Monday, January 16, 2006

Lexington and lost opportunities(?) in Missouri

I was corresponding with Missouri author, historian, and (of course) lawyer James McGhee the other day and we were both lamenting the lack of a book length study of the period surrounding the Battle of Lexington. Missouri State Guard General Sterling Price's successful advance to the pro-Southern "Little Dixie" region astride the Missouri River after the victory at Wilson's Creek is a neglected piece of Civil War military history. Price's capture of the large brigade-sized Federal force under Colonel James Mulligan at Lexington was an impressive victory for his large but poorly trained, supplied, and equipped army. The success resulted in recruits flocking to Price's standard and perhaps represented the high water mark of Southern hopes for the state. Although several short articles have been written, the best single source remains Michael Gillespie's short booklet The Civil War Battle of Lexington, Missouri. I purchased a copy from Camp Pope a few years ago but it looks like they don't sell it there anymore. The bookstore at the Battle of Lexington State Historic Site is probably the best bet for finding a copy.

Three independent Confederate forces were in position to cooperate with Missouri State forces but proved unable or unwilling to help. Ben McCulloch, who hated Price, returned his division-sized force to Arkansas after Wilson's Creek. William Hardee's brigade-sized command in northeast Arkansas and Gideon Pillow's 6,000 man Army of Liberation at New Madrid, MO similarly declined to assist MSG General M. Jeff Thompson in the bootheel region of SE Missouri. This lack of pressure on multiple fronts allowed John C. Fremont the opportunity to concentrate against Sterling Price's guardsmen at Lexington. The large 38,000 man Union force easily herded Price back into the southwest corner of Missouri, permanently solidifying U.S. control over the state.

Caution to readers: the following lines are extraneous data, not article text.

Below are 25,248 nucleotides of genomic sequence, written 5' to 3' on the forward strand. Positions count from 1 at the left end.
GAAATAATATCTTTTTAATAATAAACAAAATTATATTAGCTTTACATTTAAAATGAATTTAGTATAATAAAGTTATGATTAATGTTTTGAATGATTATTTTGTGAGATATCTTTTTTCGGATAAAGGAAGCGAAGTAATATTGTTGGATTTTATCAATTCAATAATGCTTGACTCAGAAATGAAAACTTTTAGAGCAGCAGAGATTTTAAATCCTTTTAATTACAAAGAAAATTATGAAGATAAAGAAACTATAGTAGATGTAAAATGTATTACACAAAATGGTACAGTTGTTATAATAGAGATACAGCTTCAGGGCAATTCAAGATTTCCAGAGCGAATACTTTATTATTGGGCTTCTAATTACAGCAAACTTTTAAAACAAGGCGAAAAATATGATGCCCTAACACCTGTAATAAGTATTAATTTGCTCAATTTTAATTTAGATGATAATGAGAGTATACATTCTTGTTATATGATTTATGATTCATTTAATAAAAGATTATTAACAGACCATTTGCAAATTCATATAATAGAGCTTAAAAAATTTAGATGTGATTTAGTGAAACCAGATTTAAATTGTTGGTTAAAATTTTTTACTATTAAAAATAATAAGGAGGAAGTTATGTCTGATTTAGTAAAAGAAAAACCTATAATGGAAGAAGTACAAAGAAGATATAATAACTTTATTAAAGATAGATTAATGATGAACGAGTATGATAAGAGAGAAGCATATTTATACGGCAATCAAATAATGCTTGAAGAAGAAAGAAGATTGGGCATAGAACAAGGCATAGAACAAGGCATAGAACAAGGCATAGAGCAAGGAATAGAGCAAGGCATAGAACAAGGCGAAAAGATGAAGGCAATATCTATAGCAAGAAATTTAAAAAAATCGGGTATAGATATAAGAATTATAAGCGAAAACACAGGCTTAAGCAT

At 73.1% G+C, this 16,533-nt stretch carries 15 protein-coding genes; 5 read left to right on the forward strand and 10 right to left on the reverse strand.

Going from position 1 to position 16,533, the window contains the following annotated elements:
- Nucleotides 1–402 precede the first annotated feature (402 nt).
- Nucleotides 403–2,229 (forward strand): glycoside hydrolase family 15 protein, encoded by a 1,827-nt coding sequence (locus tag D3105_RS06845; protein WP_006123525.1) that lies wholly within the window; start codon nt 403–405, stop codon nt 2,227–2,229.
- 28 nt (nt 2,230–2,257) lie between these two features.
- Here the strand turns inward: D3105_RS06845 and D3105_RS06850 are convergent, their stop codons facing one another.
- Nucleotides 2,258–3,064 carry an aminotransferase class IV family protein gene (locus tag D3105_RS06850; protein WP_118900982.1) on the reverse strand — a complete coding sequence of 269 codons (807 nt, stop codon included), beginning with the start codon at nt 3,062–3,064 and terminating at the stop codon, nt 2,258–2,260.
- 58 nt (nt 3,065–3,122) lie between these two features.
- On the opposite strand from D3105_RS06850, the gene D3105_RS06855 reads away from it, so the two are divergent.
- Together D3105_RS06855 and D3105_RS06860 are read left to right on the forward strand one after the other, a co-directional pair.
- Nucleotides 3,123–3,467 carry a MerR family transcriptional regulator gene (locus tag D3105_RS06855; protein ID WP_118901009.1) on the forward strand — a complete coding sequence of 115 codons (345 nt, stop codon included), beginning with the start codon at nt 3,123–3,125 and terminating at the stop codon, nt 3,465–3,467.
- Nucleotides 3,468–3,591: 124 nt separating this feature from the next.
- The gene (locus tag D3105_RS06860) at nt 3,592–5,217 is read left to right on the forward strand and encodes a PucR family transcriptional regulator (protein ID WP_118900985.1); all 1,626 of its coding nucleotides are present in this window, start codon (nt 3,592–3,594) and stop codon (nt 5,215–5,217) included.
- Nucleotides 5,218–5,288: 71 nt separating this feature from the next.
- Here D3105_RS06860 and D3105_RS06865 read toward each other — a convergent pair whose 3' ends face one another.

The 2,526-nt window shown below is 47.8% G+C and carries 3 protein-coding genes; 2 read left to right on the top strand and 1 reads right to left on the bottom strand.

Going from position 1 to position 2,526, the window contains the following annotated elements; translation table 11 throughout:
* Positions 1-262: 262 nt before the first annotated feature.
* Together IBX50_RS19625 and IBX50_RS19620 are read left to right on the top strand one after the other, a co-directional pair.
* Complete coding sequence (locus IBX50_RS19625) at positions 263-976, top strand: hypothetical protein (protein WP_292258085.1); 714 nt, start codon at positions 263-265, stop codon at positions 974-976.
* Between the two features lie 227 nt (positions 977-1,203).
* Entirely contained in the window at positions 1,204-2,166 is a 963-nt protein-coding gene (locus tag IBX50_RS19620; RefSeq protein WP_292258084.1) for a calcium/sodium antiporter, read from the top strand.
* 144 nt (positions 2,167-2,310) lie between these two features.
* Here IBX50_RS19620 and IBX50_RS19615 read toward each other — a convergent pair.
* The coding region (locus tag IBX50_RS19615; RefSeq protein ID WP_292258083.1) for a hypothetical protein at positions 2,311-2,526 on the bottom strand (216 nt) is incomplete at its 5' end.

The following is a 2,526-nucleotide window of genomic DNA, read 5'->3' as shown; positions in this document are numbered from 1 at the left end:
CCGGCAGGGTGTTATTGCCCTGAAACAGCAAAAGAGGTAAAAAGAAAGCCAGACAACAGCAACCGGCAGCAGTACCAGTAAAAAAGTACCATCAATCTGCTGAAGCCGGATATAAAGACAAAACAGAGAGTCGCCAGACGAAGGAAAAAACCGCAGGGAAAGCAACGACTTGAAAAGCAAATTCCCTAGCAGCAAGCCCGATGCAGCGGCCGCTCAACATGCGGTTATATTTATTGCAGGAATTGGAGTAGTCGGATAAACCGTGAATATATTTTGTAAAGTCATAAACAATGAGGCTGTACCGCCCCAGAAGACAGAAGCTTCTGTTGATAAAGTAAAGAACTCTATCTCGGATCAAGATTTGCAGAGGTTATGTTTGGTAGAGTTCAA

Jim and I both agree that mid-summer 1861 was the South's last real opportunity to accomplish something important in Missouri. However, with no overall directing hand, the combined Confederate-Missouri State Guard victory at Wilson's Creek went largely unexploited. Although I doubt that any permanent Confederate stronghold in Missouri was possible, active Confederate armies operating in Missouri in the latter part of 1861 could have had a serious effect on Union plans for the Western theater in the first months of 1862, perhaps allowing A.S. Johnston's Confederates more time to prepare river defenses in Tennessee. In January of 1862, with only a weak enemy presence in Missouri, Union Department of the Missouri commander Henry Halleck had over 70000 men stationed in the state, leaving only around 20000 men with Grant east of the Mississippi. With a graver threat to Missouri, would Halleck have even authorized the Henry-Donelson thrust?

Once this summer 1861 window of opportunity passed, all possibility of sustaining a strong Confederate presence in Missouri evaporated. The Missouri River ran east-west across the middle part of the state and the Federal army controlled the railroads, all of which exited Missouri only into Northern states. The fact that Missouri was hemmed in geographically by free states on three sides didn't help either. Unfortunately for the Confederacy, Missouri's natural and man-made supply and communication network could only help Union armies and the many fortified strongpoints constructed by the Federals could not be taken by the South's mobile but equipment starved and logistically poor upper Trans-Mississippi theater forces.

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